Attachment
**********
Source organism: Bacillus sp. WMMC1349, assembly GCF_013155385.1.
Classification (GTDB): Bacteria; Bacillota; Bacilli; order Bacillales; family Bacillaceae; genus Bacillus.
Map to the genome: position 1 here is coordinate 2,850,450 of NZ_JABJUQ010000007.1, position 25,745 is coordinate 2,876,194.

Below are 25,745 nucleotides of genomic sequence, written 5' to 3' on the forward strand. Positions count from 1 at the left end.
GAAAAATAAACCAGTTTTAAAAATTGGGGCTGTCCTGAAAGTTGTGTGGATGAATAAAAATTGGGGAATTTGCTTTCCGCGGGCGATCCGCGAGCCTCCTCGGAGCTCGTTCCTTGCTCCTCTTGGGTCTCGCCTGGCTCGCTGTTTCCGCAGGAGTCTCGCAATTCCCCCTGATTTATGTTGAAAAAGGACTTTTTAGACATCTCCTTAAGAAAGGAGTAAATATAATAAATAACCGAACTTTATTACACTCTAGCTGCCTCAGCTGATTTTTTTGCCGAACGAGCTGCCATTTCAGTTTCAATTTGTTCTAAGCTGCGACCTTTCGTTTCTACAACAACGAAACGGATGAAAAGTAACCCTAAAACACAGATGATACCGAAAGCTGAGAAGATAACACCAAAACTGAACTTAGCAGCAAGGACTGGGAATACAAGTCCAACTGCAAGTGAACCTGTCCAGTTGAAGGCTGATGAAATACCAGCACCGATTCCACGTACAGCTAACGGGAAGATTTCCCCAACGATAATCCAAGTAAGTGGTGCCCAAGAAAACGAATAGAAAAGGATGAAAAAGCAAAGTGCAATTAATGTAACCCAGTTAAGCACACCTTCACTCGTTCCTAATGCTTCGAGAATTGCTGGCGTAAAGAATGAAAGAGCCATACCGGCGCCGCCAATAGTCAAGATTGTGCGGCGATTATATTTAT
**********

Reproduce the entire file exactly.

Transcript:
Source organism: Bacillus sp. WMMC1349, assembly GCF_013155385.1.
Classification (GTDB): Bacteria; Bacillota; Bacilli; order Bacillales; family Bacillaceae; genus Bacillus.
Map to the genome: position 1 here is coordinate 2,850,450 of NZ_JABJUQ010000007.1, position 25,745 is coordinate 2,876,194.

Below are 25,745 nucleotides of genomic sequence, written 5' to 3' on the forward strand. Positions count from 1 at the left end.
GAAAAATAAACCAGTTTTAAAAATTGGGGCTGTCCTGAAAGTTGTGTGGATGAATAAAAATTGGGGAATTTGCTTTCCGCGGGCGATCCGCGAGCCTCCTCGGAGCTCGTTCCTTGCTCCTCTTGGGTCTCGCCTGGCTCGCTGTTTCCGCAGGAGTCTCGCAATTCCCCCTGATTTATGTTGAAAAAGGACTTTTTAGACATCTCCTTAAGAAAGGAGTAAATATAATAAATAACCGAACTTTATTACACTCTAGCTGCCTCAGCTGATTTTTTTGCCGAACGAGCTGCCATTTCAGTTTCAATTTGTTCTAAGCTGCGACCTTTCGTTTCTACAACAACGAAACGGATGAAAAGTAACCCTAAAACACAGATGATACCGAAAGCTGAGAAGATAACACCAAAACTGAACTTAGCAGCAAGGACTGGGAATACAAGTCCAACTGCAAGTGAACCTGTCCAGTTGAAGGCTGATGAAATACCAGCACCGATTCCACGTACAGCTAACGGGAAGATTTCCCCAACGATAATCCAAGTAAGTGGTGCCCAAGAAAACGAATAGAAAAGGATGAAAAAGCAAAGTGCAATTAATGTAACCCAGTTAAGCACACCTTCACTCGTTCCTAATGCTTCGAGAATTGCTGGCGTAAAGAATGAAAGAGCCATACCGGCGCCGCCAATAGTCAAGATTGTGCGGCGATTATATTTAT